A guide for UK organisations on how to prepare for the CCPA

We’ve all heard of GDPR. In fact, rewind just six months and it’s all anyone was talking about. But, come January 1st – when you hear the terms data privacy, compliance and legislation, we can no longer simply assume the discussion is about GDPR. This is because, just across the pond, California will also begin taking steps to strengthen data privacy and legislation rules with the arrival of ‘America’s GDPR’. That’s right — as of the 1st January, thousands of businesses will be impacted by the California Consumer Privacy Act (‘America’s GDPR’) — the most comprehensive US privacy law to date. For those who already put in the hard work to ensure their legislation policies met the GDPR standards, there’s a lot less to do to prepare for the CCPA. But, for those who haven’t yet ripped of their bandage and dived right in – there’s a lot of work to be done.

With the arrival of CCPA timed perfectly with the arrival of the new year, it’s up to executives to ensure their businesses are prepared for what’s coming — and to take the appropriate measures now to avoid any penalties, learn from mistakes made in preparing for GDPR — and ensure their businesses start the new year off on the right foot.

The California Consumer Privacy Act vs. GDPR: what UK businesses need to know

As California leads the US with its own version of GDPR — the California Consumer Privacy Act (CCPA) — IA spoke with legal expert Robert Cattanach from Dorsey & Whitney to learn how the two acts differ and what UK companies should know. Read here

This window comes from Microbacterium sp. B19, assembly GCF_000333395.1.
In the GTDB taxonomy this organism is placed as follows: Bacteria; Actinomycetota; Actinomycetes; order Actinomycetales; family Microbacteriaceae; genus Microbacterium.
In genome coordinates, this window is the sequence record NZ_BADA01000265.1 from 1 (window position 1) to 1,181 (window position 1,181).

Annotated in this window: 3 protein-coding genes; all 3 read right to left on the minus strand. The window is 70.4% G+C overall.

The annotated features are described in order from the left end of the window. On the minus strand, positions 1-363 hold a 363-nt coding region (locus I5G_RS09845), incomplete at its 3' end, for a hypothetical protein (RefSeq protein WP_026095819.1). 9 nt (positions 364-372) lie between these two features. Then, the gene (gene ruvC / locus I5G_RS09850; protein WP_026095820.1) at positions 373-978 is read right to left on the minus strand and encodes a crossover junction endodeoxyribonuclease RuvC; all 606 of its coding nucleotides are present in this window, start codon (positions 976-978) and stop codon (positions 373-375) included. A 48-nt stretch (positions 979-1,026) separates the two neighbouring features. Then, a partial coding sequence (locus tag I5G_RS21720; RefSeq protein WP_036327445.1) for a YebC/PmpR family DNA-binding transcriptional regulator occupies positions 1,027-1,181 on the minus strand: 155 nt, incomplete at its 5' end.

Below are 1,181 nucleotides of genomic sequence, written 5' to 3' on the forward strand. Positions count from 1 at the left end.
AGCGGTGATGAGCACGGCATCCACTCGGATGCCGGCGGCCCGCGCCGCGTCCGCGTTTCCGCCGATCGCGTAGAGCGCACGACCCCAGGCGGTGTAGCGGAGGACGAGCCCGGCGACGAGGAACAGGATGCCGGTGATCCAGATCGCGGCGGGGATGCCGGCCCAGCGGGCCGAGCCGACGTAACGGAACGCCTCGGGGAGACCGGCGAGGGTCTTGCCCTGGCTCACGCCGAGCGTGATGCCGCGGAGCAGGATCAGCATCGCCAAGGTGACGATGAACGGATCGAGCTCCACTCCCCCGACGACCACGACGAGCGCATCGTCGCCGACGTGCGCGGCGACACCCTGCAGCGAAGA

’America’s GDPR’ vs GDPR: What’s the difference?

CCPA is commonly referred to as America’s GDPRand while there are some similarities — such as individual rights to request, access, and delete personal information — CCPA and GDPR vary in many important details.For starters, GDPR applies to all European data, but is a minimum requirement. Individual countries in the EU have their own laws that are often more restrictive. Alternatively, CCPA is applicable to California data only and excludes any data that is already covered by a federal law, such as HIPAA or GLBA.

Whilst GDPR protects personal information (PI) that could potentially identify a specific individual — including name, address, telephone number and SSN — CCPA goes beyond this to include product purchase history, social media activity, IP addresses, and household information. Under the CCPA, companies are required to include a single, clear and conspicuous “Do not sell my personal information” link on homepages. Whereas, GDPR offers various opt-out rights, each of which requires individual action.

Not only this, but under GDPR, administrative fines can reach 20 million euros or 4% of annual global revenue, whichever is greatest. For CCPA, the California Attorney General can fine companies $2,500 per violation or up to $7,500 for each intentional violation. Note that each individual affected by a violation is counted as a violation, so an intentional breach of 100,000 people’s data could bring a total fine of $750 million, plus damages of $1M-$7.5 million to the victims. Businesses are granted a 30-day cure period for most violations, but CCPA and GDPR both provide for a private right of action in case of certain data breaches (i.e., an individual can sue the company directly).